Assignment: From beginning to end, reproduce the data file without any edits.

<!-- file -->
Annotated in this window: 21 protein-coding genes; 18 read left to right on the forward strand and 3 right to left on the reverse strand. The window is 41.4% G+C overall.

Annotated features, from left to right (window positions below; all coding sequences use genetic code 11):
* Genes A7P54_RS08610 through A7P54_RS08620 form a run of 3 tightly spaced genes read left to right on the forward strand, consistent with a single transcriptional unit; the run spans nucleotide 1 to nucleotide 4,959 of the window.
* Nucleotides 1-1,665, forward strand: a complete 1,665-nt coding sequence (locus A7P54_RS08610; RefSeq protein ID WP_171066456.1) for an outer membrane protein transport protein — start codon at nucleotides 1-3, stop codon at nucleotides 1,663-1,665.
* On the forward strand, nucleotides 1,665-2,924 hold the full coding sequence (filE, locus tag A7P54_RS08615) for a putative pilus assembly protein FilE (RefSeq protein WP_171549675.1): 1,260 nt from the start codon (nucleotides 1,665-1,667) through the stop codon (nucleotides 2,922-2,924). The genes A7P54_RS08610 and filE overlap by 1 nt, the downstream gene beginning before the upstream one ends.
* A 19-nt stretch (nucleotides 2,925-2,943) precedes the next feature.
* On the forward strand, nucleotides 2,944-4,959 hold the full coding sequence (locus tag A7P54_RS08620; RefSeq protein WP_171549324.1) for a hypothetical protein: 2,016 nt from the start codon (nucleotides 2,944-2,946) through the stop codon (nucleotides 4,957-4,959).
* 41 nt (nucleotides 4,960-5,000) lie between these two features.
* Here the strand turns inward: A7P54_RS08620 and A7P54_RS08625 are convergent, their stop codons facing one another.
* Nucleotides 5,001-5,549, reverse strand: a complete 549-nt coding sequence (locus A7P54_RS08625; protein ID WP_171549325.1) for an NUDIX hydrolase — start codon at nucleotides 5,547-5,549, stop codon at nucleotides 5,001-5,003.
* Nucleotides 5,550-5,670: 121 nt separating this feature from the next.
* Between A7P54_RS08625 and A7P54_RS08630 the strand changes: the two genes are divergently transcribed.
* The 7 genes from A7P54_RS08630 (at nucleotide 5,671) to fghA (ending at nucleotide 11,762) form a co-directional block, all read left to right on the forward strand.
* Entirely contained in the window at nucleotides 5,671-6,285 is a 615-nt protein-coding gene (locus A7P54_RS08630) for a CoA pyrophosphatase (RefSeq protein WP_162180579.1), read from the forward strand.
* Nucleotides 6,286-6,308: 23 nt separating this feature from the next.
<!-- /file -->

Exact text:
Annotated in this window: 21 protein-coding genes; 18 read left to right on the forward strand and 3 right to left on the reverse strand. The window is 41.4% G+C overall.

Annotated features, from left to right (window positions below; all coding sequences use genetic code 11):
* Genes A7P54_RS08610 through A7P54_RS08620 form a run of 3 tightly spaced genes read left to right on the forward strand, consistent with a single transcriptional unit; the run spans nucleotide 1 to nucleotide 4,959 of the window.
* Nucleotides 1-1,665, forward strand: a complete 1,665-nt coding sequence (locus A7P54_RS08610; RefSeq protein ID WP_171066456.1) for an outer membrane protein transport protein — start codon at nucleotides 1-3, stop codon at nucleotides 1,663-1,665.
* On the forward strand, nucleotides 1,665-2,924 hold the full coding sequence (filE, locus tag A7P54_RS08615) for a putative pilus assembly protein FilE (RefSeq protein WP_171549675.1): 1,260 nt from the start codon (nucleotides 1,665-1,667) through the stop codon (nucleotides 2,922-2,924). The genes A7P54_RS08610 and filE overlap by 1 nt, the downstream gene beginning before the upstream one ends.
* A 19-nt stretch (nucleotides 2,925-2,943) precedes the next feature.
* On the forward strand, nucleotides 2,944-4,959 hold the full coding sequence (locus tag A7P54_RS08620; RefSeq protein WP_171549324.1) for a hypothetical protein: 2,016 nt from the start codon (nucleotides 2,944-2,946) through the stop codon (nucleotides 4,957-4,959).
* 41 nt (nucleotides 4,960-5,000) lie between these two features.
* Here the strand turns inward: A7P54_RS08620 and A7P54_RS08625 are convergent, their stop codons facing one another.
* Nucleotides 5,001-5,549, reverse strand: a complete 549-nt coding sequence (locus A7P54_RS08625; protein ID WP_171549325.1) for an NUDIX hydrolase — start codon at nucleotides 5,547-5,549, stop codon at nucleotides 5,001-5,003.
* Nucleotides 5,550-5,670: 121 nt separating this feature from the next.
* Between A7P54_RS08625 and A7P54_RS08630 the strand changes: the two genes are divergently transcribed.
* The 7 genes from A7P54_RS08630 (at nucleotide 5,671) to fghA (ending at nucleotide 11,762) form a co-directional block, all read left to right on the forward strand.
* Entirely contained in the window at nucleotides 5,671-6,285 is a 615-nt protein-coding gene (locus A7P54_RS08630) for a CoA pyrophosphatase (RefSeq protein WP_162180579.1), read from the forward strand.
* Nucleotides 6,286-6,308: 23 nt separating this feature from the next.